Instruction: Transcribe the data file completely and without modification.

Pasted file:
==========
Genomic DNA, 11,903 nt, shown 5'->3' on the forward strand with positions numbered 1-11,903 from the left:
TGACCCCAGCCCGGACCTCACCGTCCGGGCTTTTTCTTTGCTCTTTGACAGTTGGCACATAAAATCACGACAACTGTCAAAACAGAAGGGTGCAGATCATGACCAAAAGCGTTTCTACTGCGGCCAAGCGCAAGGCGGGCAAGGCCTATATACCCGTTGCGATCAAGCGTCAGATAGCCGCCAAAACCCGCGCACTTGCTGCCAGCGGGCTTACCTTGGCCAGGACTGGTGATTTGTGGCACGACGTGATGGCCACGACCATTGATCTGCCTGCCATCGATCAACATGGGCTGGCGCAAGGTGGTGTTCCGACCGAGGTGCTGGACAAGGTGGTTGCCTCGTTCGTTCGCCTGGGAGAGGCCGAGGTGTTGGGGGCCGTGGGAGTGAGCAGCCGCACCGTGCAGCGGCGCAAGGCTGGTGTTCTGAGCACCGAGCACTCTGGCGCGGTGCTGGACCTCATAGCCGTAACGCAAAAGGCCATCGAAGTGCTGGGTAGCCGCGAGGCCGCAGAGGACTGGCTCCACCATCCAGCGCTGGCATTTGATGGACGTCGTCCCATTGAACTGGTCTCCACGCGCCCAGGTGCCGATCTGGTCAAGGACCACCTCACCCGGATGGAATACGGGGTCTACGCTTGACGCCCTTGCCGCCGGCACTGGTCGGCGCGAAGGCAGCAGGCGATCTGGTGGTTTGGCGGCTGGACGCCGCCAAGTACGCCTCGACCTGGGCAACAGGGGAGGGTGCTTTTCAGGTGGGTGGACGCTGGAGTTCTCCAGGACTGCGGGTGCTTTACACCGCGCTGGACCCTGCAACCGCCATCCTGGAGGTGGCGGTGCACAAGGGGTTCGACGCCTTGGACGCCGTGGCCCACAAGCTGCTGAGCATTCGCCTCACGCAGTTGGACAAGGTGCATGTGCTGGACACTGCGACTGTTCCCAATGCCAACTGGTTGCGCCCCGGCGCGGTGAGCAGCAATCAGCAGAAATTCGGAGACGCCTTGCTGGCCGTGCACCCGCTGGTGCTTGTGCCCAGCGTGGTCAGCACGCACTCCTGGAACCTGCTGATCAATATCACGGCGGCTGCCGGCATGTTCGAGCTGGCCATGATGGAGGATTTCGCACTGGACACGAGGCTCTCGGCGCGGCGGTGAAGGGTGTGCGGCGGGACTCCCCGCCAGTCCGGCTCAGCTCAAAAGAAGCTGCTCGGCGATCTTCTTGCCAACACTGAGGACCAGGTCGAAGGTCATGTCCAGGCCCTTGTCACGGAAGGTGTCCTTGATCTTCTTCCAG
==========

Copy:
Genomic DNA, 11,903 nt, shown 5'->3' on the forward strand with positions numbered 1-11,903 from the left:
TGACCCCAGCCCGGACCTCACCGTCCGGGCTTTTTCTTTGCTCTTTGACAGTTGGCACATAAAATCACGACAACTGTCAAAACAGAAGGGTGCAGATCATGACCAAAAGCGTTTCTACTGCGGCCAAGCGCAAGGCGGGCAAGGCCTATATACCCGTTGCGATCAAGCGTCAGATAGCCGCCAAAACCCGCGCACTTGCTGCCAGCGGGCTTACCTTGGCCAGGACTGGTGATTTGTGGCACGACGTGATGGCCACGACCATTGATCTGCCTGCCATCGATCAACATGGGCTGGCGCAAGGTGGTGTTCCGACCGAGGTGCTGGACAAGGTGGTTGCCTCGTTCGTTCGCCTGGGAGAGGCCGAGGTGTTGGGGGCCGTGGGAGTGAGCAGCCGCACCGTGCAGCGGCGCAAGGCTGGTGTTCTGAGCACCGAGCACTCTGGCGCGGTGCTGGACCTCATAGCCGTAACGCAAAAGGCCATCGAAGTGCTGGGTAGCCGCGAGGCCGCAGAGGACTGGCTCCACCATCCAGCGCTGGCATTTGATGGACGTCGTCCCATTGAACTGGTCTCCACGCGCCCAGGTGCCGATCTGGTCAAGGACCACCTCACCCGGATGGAATACGGGGTCTACGCTTGACGCCCTTGCCGCCGGCACTGGTCGGCGCGAAGGCAGCAGGCGATCTGGTGGTTTGGCGGCTGGACGCCGCCAAGTACGCCTCGACCTGGGCAACAGGGGAGGGTGCTTTTCAGGTGGGTGGACGCTGGAGTTCTCCAGGACTGCGGGTGCTTTACACCGCGCTGGACCCTGCAACCGCCATCCTGGAGGTGGCGGTGCACAAGGGGTTCGACGCCTTGGACGCCGTGGCCCACAAGCTGCTGAGCATTCGCCTCACGCAGTTGGACAAGGTGCATGTGCTGGACACTGCGACTGTTCCCAATGCCAACTGGTTGCGCCCCGGCGCGGTGAGCAGCAATCAGCAGAAATTCGGAGACGCCTTGCTGGCCGTGCACCCGCTGGTGCTTGTGCCCAGCGTGGTCAGCACGCACTCCTGGAACCTGCTGATCAATATCACGGCGGCTGCCGGCATGTTCGAGCTGGCCATGATGGAGGATTTCGCACTGGACACGAGGCTCTCGGCGCGGCGGTGAAGGGTGTGCGGCGGGACTCCCCGCCAGTCCGGCTCAGCTCAAAAGAAGCTGCTCGGCGATCTTCTTGCCAACACTGAGGACCAGGTCGAAGGTCATGTCCAGGCCCTTGTCACGGAAGGTGTCCTTGATCTTCTTCCAG